“For Katrin, specifically, she thrives when things are similar or in more of a routine, so having a day where she’s eating an excess of carbohydrates doesn’t feel good for her, she doesn’t perform better, it doesn’t work that well for her,” says Adee. “So while in an athlete like Brooke Wells, for instance, before she competes I would definitely increase her carbohydrates in the days before and the days she’s competing, Katrin thrives more with things being more the same.”

[Related: Our complete guide to carb cycling for athletes]

This quote from her coach Ben Bergeron, taken from the WAG video above, encapsulates it:

When she won the Games, we went out to dinner, it was some big celebratory thing. She ate fish and vegetables. That was her celebratory meal after winning the CrossFit Games.

The Takeaway

Adee said this a lot during our interview, and we really have to make it clear: different things work for different people.

The way Brooke Wells and Cole Sager and everyone else eats are all different. Here, we’re talking about what Katrin Davidsdottir likes and the way she’s individualized her own diet, and that is:

  • 2,500 to 3,200 calories per day 
  • 1 gram of protein per pound of bodyweight
  • 2 to 3 grams of carbs per pound of bodyweight, depending on total calories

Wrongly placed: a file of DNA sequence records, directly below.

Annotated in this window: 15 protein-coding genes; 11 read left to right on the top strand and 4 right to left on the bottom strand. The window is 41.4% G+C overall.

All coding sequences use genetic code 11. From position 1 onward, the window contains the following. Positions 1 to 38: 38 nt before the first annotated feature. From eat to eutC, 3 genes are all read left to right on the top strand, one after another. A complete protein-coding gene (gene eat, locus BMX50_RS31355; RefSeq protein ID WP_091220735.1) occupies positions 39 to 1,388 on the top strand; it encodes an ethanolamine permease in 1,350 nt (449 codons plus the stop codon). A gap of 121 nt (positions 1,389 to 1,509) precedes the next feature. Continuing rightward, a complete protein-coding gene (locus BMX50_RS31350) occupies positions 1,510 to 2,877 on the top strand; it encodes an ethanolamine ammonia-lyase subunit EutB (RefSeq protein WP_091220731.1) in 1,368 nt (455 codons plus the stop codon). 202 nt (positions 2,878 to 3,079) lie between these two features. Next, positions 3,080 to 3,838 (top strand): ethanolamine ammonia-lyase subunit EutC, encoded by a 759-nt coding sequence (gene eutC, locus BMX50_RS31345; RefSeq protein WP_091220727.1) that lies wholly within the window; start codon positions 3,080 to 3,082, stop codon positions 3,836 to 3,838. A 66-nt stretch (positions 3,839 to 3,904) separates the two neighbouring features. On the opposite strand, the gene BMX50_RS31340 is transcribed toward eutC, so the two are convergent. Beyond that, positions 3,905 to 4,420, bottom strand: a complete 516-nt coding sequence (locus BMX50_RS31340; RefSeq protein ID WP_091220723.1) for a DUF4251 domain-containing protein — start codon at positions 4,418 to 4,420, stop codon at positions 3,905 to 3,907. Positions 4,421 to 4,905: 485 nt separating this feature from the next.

• About 0.5 to 0.6 grams of fat per pound of bodyweight, roughly 25 percent of her calories
  • The vast majority of food comes from whole foods. (No food limits are off limits, but refined sugars and refined grains really are minimized.)
  • The carbs and fat can be toggled if you’re eating out, or even enjoying a little alcohol.

And consistency is the key here. Calories might decrease on rest days, but generally, the rough percentage of protein carbs and fat stays the same, she likes the same meals, and she has a big emphasis on nutritious whole foods. Some athletes will happily eat a pint of ice cream every night to get their calories in, but Katrin Davidsdottir… she likes to eat healthy. 

Featured image via @katrintanja on Instagram.

Nick English

Nick English

Nick is a content producer and journalist with over seven years’ experience reporting on four continents. At BarBend his writing more on nutrition and long-form content with a heaping dose of strength training. His underlying belief is in the middle path: you don’t have to count every calorie and complete every workout in order to benefit from a healthy lifestyle and a stronger body. Plus, big traps are cool.